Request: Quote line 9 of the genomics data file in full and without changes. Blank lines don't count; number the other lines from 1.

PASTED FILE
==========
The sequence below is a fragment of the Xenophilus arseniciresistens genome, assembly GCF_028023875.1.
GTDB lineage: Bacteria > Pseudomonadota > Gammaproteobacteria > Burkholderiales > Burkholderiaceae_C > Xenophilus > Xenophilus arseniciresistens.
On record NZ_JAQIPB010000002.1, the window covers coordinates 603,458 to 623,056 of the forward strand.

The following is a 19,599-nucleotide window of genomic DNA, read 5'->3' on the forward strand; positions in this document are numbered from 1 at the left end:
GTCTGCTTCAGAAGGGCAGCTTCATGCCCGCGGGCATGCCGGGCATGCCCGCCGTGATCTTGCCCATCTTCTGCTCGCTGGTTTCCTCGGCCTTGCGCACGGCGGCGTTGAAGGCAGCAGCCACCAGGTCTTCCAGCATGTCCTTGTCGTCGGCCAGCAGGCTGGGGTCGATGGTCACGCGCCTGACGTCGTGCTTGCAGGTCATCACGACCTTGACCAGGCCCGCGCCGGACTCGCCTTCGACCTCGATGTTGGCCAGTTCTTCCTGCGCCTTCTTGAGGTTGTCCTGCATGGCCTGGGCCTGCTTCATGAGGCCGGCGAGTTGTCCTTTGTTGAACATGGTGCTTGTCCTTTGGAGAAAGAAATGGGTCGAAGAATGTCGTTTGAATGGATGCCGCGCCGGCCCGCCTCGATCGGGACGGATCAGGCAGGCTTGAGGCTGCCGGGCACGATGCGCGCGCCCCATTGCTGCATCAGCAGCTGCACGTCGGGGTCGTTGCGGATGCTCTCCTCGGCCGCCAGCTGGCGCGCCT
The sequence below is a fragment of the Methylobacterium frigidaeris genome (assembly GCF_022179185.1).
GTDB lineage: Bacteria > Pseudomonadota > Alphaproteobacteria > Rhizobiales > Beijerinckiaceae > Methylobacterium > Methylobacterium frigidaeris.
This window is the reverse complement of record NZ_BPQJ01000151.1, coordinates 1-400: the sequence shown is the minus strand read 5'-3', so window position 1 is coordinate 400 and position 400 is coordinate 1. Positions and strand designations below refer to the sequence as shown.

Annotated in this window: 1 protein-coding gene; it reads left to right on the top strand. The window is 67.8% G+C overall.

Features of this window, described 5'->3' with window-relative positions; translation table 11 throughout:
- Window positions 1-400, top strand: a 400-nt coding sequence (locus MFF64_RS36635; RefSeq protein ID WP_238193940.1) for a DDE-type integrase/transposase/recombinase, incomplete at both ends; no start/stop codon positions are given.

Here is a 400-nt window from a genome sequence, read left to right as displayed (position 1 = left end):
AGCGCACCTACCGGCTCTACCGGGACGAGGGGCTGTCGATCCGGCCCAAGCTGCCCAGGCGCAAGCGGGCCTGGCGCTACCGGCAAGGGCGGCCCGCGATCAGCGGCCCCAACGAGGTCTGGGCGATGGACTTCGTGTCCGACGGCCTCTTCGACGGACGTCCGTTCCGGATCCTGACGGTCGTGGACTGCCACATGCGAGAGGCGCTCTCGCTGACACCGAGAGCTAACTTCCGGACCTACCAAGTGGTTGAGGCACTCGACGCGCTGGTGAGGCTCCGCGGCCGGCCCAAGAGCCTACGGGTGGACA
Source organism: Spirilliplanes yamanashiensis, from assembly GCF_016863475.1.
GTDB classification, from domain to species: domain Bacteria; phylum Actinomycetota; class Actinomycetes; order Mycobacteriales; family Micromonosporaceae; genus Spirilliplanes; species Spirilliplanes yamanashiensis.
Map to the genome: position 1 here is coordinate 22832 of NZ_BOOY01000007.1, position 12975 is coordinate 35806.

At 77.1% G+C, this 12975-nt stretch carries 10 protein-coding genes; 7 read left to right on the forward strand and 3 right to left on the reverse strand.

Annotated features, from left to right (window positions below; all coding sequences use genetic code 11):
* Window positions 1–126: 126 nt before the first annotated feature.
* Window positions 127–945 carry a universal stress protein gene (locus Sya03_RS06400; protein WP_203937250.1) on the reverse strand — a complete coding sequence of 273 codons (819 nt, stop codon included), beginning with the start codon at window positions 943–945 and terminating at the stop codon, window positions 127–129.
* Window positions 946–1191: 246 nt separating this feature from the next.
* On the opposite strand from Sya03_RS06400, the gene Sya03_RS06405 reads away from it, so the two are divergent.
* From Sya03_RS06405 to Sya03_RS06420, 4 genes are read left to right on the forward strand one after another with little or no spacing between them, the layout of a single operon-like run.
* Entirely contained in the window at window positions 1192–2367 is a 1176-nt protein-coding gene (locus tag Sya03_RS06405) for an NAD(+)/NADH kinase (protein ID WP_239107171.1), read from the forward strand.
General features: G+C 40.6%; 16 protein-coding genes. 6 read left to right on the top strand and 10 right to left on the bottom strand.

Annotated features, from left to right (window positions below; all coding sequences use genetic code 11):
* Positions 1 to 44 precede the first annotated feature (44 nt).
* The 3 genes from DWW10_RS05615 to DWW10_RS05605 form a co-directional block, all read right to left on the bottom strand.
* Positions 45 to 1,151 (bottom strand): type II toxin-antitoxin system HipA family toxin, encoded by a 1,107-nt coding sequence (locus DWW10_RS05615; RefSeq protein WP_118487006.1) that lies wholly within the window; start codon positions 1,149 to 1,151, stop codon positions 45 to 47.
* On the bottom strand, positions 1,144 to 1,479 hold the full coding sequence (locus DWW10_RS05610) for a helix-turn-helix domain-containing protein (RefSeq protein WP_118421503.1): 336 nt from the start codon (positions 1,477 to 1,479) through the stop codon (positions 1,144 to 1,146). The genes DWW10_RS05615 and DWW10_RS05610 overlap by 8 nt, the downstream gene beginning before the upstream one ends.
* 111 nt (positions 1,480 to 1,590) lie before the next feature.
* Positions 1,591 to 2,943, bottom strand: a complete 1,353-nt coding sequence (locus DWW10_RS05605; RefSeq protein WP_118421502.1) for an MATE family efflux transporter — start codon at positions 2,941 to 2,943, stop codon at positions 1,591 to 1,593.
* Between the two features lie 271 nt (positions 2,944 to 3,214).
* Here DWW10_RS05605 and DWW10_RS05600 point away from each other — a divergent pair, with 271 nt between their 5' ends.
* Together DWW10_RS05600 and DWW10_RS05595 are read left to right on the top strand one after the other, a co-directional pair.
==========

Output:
Annotated in this window: 1 protein-coding gene; it reads left to right on the top strand. The window is 67.8% G+C overall.